Tuesday, June 22, 2010

How the United Kingdom will balance its budget

Yesterday in the United Kingdom, the coalition government of Prime Minister David Cameron released its emergency Budget. One item that caught my eye in this time of HST implementation was the change to the UK's Value Added Tax (VAT). On January 4th, 2011, the tax will increase from its current level of 17.5% to 20%. In proportion, it's similar to the increase in Nova Scotia's HST from 13% to 15%. What was particularly interesting was that this increase is expected to raise over £13.5 billion in a full year by 2014 - 2015. As well, the United Kingdom VAT rate still falls well short of the maximum of 25% allowed under European Union law.

The United Kingdom has reached the point of budgetary desperation. As it stands now, the United Kingdom is considered by many economists to be the most indebted nation in the world. Their national debt stands at nearly £924 billion. Their public sector net debt (as shown in the chart below) is projected to reach 70.3% of GDP by 2013 - 2014.


By comparison, the United States debt to GDP ratio is 88.9% and Canada's is in the neighbourhood of 35% depending on the source used. The United Kingdom's budget deficit is projected to be £148 billion for fiscal 2010 - 2011; it is hoped that the increased taxes (except corporate taxes) and reducing spending in today's budget will help balance the budget by 2014 - 2015. In today's budget, the government anticipates expenditures of £44 billion on debt interest alone in 2010 - 2011; this is projected to rise to £67 billion by 2014 - 2015. The UK had been threatened with cuts to their credit rating by two rating agencies unless the new government made major changes to their tax and spend philosophy; the UK had not balanced their budget since 2002 - 2003 and their debt growth far exceeded their economic growth.

If the United Kingdom feels that it is prudent to at least partially balance their budget deficit using an increase in their VAT, I suspect that they will be setting the trend for other jurisdictions. As I noted in yesterday's post, Nova Scotia has already increased its HST. Quebec is raising its QST in two stages from an effective rate of 12.875% to 13.925% on January 1, 2011 followed by another increase to 14.975% on January 1, 2010. In both cases, these consumption tax increases are being used to help their respective governments balance their rather frightening budget deficits. In the cases of Ontario with its net debt of $193 billion and 2009 - 2010 budget deficit of $19.7 billion and British Columbia's net debt of $29 billion and their 2009 - 2010 budget deficit of $1.7 billion, it will be very, very tempting for them to raise the provincial portion of the HST once the two year term of holding rates steady, agreed to with the federal government, has expired. Apparently, governments really do regard value added taxes as a cash cow despite their protestations to the contrary when they are trying to implement said taxes!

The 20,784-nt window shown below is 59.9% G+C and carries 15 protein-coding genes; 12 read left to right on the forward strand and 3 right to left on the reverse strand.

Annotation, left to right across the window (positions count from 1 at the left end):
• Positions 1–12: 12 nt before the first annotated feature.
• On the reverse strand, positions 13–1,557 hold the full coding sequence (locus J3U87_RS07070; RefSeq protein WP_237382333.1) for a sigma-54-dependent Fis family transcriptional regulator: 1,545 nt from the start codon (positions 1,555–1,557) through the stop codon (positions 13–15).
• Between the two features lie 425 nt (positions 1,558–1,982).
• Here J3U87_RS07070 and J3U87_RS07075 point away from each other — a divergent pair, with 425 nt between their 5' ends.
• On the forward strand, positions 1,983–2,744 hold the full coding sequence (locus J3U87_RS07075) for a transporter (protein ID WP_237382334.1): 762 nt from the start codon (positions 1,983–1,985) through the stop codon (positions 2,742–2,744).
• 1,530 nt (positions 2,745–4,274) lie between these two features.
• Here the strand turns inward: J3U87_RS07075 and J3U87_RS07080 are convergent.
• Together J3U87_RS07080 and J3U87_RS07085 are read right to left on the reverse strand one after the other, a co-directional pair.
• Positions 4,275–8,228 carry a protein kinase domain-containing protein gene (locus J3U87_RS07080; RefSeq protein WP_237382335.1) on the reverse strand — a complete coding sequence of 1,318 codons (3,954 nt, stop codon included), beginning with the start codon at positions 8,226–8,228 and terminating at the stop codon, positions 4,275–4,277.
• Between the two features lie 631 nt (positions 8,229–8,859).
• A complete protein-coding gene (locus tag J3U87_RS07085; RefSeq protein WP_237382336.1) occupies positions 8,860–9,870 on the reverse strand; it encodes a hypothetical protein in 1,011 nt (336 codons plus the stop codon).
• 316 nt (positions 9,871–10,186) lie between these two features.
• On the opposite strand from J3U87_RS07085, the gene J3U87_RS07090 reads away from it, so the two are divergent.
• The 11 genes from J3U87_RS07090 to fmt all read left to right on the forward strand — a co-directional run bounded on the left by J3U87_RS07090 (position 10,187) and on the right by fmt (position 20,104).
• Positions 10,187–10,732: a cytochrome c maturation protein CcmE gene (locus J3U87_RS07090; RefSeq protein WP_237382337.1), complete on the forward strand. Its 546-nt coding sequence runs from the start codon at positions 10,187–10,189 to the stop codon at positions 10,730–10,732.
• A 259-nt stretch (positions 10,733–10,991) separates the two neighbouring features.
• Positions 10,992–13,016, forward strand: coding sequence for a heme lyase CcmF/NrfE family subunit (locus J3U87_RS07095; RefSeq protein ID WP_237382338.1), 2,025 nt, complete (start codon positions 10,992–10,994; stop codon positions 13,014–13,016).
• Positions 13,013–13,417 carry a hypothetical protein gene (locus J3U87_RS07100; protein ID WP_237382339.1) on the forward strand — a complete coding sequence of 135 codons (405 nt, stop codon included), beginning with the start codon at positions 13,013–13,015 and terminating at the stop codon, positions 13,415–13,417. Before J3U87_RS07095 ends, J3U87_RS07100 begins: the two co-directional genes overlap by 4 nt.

As an aside, here's an interesting twist on the HST story for Ontario residents who, unfortunately, don't have recall legislation. It seems that the McGuinty government has reached the point of desperation in their attempt to "sell" the HST to their electorate.

Ontario residents may be aware of this website, but I'll share it for those who aren't. It is part of the Liberal Party of Ontario website; when you click on the "Learn More" button on the opening page of the www.ontarioliberal.ca website, you are automatically redirected to the Strong Medicine for Ontario website.




It has a small Liberal Ontario logo in the upper corner and a selection of propaganda videos that you can watch which, quite naturally, do everything in their power to promote the massive advantages of implementing the HST. I really liked the column on the right side that had Twitter comments from various anonymous people with no political affiliation whatsoever (or so the Party would have us think). I particularly liked the postings by AMontgomery86 who informed me that she "Enjoyed the informative new video re: HST paid for with the Liberal's OWN money!" and "As a student, I'm looking forward to how much I know I'll benefit from the HST". Just wait until you're in the workforce and have to pay a whole pile of taxes Ms. AMontgomery86, then we'll see if you change your tune, that is, if you are a real person!

The first video on the list was released Monday; it is a video of Premier Dalton McGuinty doing a last minute, hail Mary promotion of the HST. The video is also posted on YouTube just in case you want to avoid the rest of the Liberal Party propaganda on the website:

Here's the YouTube video:


It's well worth a watch , even if just for the cinematographic value. Notice that Premier McGuinty is wearing a nice conservative blue dress shirt, but it's open at the collar so he looks a little more like "the small people on the street". If you listen carefully, you can hear the birds chirping merrily in the background; it seems that even they are convinced of the merits of the HST.

At the end of the video, the viewer is informed that the ad was "Paid for by the Liberal Party of Ontario". At least the Ontario Liberals have done that part right. I wonder if they'll do the same thing when they increase the HST in 2012?

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